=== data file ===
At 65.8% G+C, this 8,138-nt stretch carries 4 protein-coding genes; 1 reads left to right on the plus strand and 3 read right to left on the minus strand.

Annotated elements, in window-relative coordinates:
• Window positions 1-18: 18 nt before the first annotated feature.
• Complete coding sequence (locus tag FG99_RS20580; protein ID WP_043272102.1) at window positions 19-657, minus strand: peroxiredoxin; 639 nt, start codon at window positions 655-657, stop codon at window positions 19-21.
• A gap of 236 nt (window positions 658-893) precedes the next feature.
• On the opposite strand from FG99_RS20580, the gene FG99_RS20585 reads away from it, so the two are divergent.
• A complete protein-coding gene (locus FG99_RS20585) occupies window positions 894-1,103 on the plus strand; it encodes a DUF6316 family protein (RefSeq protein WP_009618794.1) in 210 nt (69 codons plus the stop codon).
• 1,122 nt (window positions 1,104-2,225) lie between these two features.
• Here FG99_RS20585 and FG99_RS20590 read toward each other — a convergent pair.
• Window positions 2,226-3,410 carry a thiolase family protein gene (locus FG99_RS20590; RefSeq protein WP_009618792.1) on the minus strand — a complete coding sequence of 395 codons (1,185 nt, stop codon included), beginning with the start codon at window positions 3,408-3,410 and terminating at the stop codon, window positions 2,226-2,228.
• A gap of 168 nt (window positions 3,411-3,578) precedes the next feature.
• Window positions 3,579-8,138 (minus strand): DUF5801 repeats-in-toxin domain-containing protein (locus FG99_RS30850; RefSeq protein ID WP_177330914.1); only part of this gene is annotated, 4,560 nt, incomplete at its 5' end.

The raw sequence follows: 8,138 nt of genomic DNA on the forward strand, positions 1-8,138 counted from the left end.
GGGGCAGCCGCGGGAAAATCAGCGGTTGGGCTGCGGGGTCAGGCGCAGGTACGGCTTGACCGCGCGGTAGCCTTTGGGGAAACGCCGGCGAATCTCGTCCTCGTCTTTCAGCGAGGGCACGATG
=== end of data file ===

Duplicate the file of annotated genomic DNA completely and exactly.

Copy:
At 65.8% G+C, this 8,138-nt stretch carries 4 protein-coding genes; 1 reads left to right on the plus strand and 3 read right to left on the minus strand.

Annotated elements, in window-relative coordinates:
• Window positions 1-18: 18 nt before the first annotated feature.
• Complete coding sequence (locus tag FG99_RS20580; protein ID WP_043272102.1) at window positions 19-657, minus strand: peroxiredoxin; 639 nt, start codon at window positions 655-657, stop codon at window positions 19-21.
• A gap of 236 nt (window positions 658-893) precedes the next feature.
• On the opposite strand from FG99_RS20580, the gene FG99_RS20585 reads away from it, so the two are divergent.
• A complete protein-coding gene (locus FG99_RS20585) occupies window positions 894-1,103 on the plus strand; it encodes a DUF6316 family protein (RefSeq protein WP_009618794.1) in 210 nt (69 codons plus the stop codon).
• 1,122 nt (window positions 1,104-2,225) lie between these two features.
• Here FG99_RS20585 and FG99_RS20590 read toward each other — a convergent pair.
• Window positions 2,226-3,410 carry a thiolase family protein gene (locus FG99_RS20590; RefSeq protein WP_009618792.1) on the minus strand — a complete coding sequence of 395 codons (1,185 nt, stop codon included), beginning with the start codon at window positions 3,408-3,410 and terminating at the stop codon, window positions 2,226-2,228.
• A gap of 168 nt (window positions 3,411-3,578) precedes the next feature.
• Window positions 3,579-8,138 (minus strand): DUF5801 repeats-in-toxin domain-containing protein (locus FG99_RS30850; RefSeq protein ID WP_177330914.1); only part of this gene is annotated, 4,560 nt, incomplete at its 5' end.

The raw sequence follows: 8,138 nt of genomic DNA on the forward strand, positions 1-8,138 counted from the left end.
GGGGCAGCCGCGGGAAAATCAGCGGTTGGGCTGCGGGGTCAGGCGCAGGTACGGCTTGACCGCGCGGTAGCCTTTGGGGAAACGCCGGCGAATCTCGTCCTCGTCTTTCAGCGAGGGCACGATG